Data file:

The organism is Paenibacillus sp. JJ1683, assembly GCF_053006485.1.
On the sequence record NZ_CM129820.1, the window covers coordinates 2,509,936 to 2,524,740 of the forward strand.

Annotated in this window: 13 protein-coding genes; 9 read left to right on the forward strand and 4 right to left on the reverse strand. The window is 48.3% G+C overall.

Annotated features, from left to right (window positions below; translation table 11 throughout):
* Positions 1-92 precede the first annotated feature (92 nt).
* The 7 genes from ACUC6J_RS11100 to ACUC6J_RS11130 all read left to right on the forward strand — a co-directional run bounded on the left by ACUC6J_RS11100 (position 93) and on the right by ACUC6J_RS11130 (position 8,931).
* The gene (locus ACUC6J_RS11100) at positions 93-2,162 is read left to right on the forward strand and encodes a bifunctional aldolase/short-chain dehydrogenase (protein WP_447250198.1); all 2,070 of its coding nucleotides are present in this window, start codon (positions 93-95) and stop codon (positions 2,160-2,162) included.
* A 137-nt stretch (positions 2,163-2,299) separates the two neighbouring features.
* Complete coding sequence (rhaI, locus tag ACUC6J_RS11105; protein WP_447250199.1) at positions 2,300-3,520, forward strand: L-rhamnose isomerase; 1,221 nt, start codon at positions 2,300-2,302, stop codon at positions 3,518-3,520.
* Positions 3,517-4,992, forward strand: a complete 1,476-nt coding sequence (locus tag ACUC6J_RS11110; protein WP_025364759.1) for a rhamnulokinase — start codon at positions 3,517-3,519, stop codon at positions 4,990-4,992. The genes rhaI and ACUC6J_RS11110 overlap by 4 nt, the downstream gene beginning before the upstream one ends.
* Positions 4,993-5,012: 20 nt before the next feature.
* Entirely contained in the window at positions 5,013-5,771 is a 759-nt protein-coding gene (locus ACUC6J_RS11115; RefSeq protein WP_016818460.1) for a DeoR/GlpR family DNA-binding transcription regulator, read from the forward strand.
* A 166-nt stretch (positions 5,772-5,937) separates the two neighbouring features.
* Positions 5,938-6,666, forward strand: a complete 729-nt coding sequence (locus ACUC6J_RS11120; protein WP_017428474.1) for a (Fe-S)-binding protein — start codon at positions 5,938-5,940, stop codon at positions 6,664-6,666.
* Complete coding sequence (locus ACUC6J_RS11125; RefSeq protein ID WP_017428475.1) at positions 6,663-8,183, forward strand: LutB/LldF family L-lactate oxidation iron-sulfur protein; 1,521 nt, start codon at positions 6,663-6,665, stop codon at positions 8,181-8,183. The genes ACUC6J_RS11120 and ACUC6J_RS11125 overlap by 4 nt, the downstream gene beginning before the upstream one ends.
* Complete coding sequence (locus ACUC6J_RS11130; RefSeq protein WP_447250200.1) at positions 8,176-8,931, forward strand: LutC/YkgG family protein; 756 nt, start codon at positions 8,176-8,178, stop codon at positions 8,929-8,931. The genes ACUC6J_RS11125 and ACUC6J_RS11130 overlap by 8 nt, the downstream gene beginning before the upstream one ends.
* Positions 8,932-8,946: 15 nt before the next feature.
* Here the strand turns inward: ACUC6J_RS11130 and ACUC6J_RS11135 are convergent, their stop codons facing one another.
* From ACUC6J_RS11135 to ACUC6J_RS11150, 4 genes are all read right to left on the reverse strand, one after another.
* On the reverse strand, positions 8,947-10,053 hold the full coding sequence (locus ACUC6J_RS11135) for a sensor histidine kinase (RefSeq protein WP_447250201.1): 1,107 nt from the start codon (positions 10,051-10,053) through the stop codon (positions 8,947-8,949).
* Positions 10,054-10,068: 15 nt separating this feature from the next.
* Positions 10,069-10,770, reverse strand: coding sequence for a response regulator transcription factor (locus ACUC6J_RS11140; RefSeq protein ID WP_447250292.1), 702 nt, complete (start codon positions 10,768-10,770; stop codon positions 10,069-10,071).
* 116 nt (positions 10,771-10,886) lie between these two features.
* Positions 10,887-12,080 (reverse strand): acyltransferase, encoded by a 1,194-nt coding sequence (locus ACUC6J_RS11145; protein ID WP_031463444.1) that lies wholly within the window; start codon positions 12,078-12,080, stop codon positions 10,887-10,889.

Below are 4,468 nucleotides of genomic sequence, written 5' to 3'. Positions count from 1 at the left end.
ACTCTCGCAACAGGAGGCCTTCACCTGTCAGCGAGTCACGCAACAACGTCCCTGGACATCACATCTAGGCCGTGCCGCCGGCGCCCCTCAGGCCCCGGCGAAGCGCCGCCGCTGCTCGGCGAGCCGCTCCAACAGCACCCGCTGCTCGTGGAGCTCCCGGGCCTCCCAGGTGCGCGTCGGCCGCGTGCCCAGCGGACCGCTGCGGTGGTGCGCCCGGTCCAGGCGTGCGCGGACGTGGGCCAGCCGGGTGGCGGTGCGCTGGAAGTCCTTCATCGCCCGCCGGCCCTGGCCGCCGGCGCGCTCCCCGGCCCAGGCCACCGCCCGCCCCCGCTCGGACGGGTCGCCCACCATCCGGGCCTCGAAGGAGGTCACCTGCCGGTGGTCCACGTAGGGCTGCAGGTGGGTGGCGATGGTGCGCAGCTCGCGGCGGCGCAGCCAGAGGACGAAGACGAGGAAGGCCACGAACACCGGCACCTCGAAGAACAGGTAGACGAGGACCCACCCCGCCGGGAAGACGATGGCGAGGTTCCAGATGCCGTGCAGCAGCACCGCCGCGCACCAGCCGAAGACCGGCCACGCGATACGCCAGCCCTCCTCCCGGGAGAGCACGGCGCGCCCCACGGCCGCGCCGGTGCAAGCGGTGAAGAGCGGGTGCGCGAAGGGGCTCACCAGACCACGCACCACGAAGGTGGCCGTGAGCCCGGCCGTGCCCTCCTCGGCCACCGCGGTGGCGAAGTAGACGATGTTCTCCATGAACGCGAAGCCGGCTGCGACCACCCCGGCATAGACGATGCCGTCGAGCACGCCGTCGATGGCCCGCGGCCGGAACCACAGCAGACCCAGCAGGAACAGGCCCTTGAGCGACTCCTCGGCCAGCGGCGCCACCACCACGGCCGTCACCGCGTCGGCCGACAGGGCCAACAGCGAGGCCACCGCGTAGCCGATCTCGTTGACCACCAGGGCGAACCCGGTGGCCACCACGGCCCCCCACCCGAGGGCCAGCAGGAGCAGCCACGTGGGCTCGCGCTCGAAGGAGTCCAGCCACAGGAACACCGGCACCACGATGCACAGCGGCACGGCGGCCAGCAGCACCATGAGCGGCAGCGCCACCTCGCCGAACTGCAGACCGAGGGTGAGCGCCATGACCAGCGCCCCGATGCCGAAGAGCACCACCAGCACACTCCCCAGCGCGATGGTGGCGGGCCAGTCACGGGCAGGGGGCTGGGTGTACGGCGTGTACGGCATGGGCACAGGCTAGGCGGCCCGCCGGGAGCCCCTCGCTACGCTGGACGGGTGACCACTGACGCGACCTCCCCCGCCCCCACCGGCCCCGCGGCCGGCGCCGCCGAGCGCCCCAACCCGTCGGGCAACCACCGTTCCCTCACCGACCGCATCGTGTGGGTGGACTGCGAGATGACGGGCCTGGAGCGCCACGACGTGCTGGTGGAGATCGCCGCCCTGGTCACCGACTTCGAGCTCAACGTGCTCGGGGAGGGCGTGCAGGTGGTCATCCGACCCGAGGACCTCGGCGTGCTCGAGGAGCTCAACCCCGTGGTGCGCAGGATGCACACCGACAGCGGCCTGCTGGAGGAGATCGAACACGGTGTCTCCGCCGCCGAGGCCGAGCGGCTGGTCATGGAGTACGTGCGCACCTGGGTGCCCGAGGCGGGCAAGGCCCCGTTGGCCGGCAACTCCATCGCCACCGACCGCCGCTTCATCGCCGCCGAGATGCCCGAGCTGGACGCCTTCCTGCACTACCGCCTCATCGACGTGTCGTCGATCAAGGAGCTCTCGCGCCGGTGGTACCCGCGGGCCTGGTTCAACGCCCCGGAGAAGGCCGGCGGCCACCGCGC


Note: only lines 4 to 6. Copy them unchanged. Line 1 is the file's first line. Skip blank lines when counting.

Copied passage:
Annotated features, from left to right (window positions below; translation table 11 throughout):
* Positions 1-92 precede the first annotated feature (92 nt).
* The 7 genes from ACUC6J_RS11100 to ACUC6J_RS11130 all read left to right on the forward strand — a co-directional run bounded on the left by ACUC6J_RS11100 (position 93) and on the right by ACUC6J_RS11130 (position 8,931).